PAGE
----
Poetry Is A ROBUST Form Of Manifestation English Literature Essay

Rupert Brooke's poem "The Soldier" can be an example of a pro-war and patriotically written poem, typical at the start of World Conflict One; Rupert Brook didn't even see fight in World battle one as he perished on his to Gallipoli. The poem was written to entice visitors to go to conflict for England and perish for your country; as that was the attitude towards war at the time. The poem incites patriotism by personifying England; for example he refers to Great britain as "her" in "her sights and may seem, dreams as happy as day". In lines 1-3 of the poem state that if the unnamed identity in the poem were to perish at war, think of it as that part is forever Britain as he belongs to Britain so that he perished, that land is permanently England; lines three to four state that the ground that he has passed away on is currently better as it offers a part of Britain in it this is another exemplory case of patriotism. Another lines "and think, this heart and soul, all bad shed away, A pulse in the eternal head, no less" says that all of the bad in his heart should be washed away because he perished for his country, suggesting as he has passed on for his country, his bad deeds are gone. The ultimate lines in the poem say that he'll be at tranquility in an English heaven with laughter, gentleness and with friends. The main ideas of the poem is to silence the brutality of war and horrors of battle and to try to make this is of death more wealthy, to die for your country; patriotism.

In contrast, the next two poems, both written by Wilfred Owen, "Dulce Et Decorum Est" and "Anthem For Doomed Youth", information the horrors of battle later in the conflict the horrors of the trenches were known. Wilfred Owen was a captain in the British army and observed the conflict firsthand. He published poems about his dangerous experiences and views on world war one. This is in contrast to Rupert Brooke who did not see battle. Wilfred Owen wanted to disassociate conflict with honour and patriotism so it was presented with by the advertising at that time. In "Dulce Et Decorum Est", when the audience first reads the name of the poem, patriotism is expected, as "Dulce Et Decorum Est" is part of the sentence "Dulce et decorum est pro patria mori" which translated means "It really is sweet and fitting to die for your country. ", however once browse the poem comes with an entirely different feeling; the poem describes the soldiers as being bent over like beggars and coughing like hags, and puts them slog through trenches which can be filled with mud. Inside the poem, Wilfred Owen details what goes on to an unhealthy soldier who dies agonizingly from a gas assault. He uses techniques like the simile in "and watch the white eye writhing in his face, his hanging face, Like a devils sick of sin", the gas is also described as "misty panes and heavy green light, as if under a profound sea I observed him drowning". Then further explains the effect of the gas by assessing it to malignancy and vomit, and exactly how it causes incurable sores on innocent people; "Come gargling from the froth-corrupted lungs, Obscene as cancer, bitter as the cud, of vile, incurable sores on innocent tongues". By the end of the poem, Wilfred Owen then says "My friend, The old Lie: Dulce et decorum est pro patria mori. " He says this as he's addressing the stay at home battle enthusiasts; the poem was addressed to Jessie Pope, who wrote "Who's for the game" which was written to encourage visitors to go to warfare by looking at it to a game. He then claims in the poem that "Dulce et decorum est pro patria mori" is a lay as battle has changed as the circumstances have modified.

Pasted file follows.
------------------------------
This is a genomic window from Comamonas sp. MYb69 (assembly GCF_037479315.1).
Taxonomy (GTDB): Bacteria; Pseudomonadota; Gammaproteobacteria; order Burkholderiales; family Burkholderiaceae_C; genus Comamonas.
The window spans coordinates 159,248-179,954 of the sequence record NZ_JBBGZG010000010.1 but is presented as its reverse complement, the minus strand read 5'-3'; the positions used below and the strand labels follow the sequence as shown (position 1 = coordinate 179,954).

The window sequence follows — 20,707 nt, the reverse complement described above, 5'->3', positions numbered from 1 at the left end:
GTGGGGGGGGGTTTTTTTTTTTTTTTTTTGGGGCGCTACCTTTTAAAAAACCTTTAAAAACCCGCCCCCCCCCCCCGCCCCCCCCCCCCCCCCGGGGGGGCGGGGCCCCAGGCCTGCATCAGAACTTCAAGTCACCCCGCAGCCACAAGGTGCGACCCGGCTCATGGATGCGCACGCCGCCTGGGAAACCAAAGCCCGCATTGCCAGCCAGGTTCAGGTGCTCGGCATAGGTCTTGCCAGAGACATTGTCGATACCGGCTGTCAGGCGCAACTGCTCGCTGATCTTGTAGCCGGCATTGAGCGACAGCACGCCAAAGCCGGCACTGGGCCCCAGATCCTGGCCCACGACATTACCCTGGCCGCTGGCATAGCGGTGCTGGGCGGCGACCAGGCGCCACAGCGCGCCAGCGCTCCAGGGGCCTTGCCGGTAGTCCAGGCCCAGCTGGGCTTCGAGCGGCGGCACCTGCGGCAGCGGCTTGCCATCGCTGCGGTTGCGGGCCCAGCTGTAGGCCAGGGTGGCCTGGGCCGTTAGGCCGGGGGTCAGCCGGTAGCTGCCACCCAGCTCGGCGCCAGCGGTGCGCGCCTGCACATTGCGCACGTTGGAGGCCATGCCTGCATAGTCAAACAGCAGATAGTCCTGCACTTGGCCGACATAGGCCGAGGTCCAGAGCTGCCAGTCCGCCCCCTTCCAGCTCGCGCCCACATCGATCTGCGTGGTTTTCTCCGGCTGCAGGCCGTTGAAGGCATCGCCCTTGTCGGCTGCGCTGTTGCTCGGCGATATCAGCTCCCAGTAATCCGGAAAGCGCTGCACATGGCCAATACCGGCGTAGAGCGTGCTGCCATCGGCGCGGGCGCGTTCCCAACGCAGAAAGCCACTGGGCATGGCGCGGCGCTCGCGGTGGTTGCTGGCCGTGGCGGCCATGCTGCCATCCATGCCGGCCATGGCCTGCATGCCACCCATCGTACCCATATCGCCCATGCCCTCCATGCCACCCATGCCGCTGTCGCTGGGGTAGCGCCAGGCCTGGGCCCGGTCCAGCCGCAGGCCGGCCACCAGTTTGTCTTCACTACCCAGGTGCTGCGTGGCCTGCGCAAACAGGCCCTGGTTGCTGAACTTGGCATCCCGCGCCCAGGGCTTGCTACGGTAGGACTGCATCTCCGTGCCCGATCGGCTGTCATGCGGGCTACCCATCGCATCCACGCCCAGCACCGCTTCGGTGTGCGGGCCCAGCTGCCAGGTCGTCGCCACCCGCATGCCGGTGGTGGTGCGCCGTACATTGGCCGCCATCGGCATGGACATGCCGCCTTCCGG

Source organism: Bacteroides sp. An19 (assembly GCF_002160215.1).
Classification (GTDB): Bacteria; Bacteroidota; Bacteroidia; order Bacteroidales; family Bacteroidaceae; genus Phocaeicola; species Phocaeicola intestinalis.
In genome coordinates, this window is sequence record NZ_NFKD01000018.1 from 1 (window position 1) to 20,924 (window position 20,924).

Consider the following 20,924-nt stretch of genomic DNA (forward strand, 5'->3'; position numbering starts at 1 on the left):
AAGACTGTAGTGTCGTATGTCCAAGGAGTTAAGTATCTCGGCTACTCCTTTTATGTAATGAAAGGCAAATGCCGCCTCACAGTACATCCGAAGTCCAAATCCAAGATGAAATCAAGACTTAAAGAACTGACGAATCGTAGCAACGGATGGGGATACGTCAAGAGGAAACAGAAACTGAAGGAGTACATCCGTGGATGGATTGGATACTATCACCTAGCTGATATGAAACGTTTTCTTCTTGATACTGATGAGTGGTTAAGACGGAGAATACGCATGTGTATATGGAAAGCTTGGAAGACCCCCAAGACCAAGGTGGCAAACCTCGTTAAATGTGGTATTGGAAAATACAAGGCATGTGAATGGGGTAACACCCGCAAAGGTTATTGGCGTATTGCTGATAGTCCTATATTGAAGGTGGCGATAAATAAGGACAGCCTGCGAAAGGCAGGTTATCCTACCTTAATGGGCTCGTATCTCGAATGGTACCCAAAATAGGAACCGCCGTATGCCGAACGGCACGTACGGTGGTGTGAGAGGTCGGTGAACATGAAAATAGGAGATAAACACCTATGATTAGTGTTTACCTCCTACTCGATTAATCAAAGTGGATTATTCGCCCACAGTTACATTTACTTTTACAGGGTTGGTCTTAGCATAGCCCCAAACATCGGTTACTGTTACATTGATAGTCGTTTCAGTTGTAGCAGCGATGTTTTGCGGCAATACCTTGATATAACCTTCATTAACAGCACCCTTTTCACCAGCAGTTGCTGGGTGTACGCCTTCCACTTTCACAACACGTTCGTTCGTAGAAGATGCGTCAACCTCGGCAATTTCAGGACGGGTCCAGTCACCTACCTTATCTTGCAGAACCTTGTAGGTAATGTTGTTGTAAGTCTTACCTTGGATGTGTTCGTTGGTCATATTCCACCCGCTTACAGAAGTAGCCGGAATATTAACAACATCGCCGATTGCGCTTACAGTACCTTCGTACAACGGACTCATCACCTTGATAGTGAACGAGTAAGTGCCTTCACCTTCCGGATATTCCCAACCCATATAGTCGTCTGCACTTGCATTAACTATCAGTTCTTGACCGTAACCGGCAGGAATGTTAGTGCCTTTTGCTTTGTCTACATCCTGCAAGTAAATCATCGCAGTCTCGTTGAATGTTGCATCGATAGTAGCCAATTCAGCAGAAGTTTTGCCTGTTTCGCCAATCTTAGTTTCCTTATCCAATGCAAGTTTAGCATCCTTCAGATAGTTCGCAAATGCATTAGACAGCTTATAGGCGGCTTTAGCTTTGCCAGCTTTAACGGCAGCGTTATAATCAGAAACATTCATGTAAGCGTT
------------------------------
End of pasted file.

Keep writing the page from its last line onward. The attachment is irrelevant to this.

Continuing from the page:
In Wilfred Owen's poem "Anthem for doomed junior" he compares religious ceremonies like funerals and fatality in conflict; specifically how young men are dieing on the battlefield in horrible conditions without proper burial. He will this as lots of young men were dieing in the battlefield proper burials, relaxing in shallow graves, with no-one to commemorate their deaths. Wilfred Owen compares the chapel bells of an funeral to the chatter of guns, prayers to rifle flames and church choirs to wailing shells. Wilfred Owen in addition compares the deaths of the soldiers to cattle in a slaughterhouse: "What transferring bells for these who perish as cattle". Alliteration and onomatopoeia are also used "Only the stuttering rifles' fast rattle can patter out their hasty orisons (prayers)", what stuttering and rattle and patter are used as they have an identical staccato to that of rifles firing.

In Wilfred Owen's poems, he definitely conveys sorrow and pain in his poems with descriptive imagery. In Dulce et Decorum Est he details the horrors of the gas attack and how the phrase "Dulce et decorum est pro patria mori" is not relevant any more as the utmost honourable men do not endure anymore plus they can be killed from far away with no honour. And his other poem, Anthem for Doomed Youth he says that the soldiers are dying like cattle and really the only consolation they get is off their comrades as they pass away, whilst hearing the wailing of shells. This is contrasted with Rupert Brooke's poem "The Soldier" where Rupert brooke emphasises how it is good to perish for your country and honourable.

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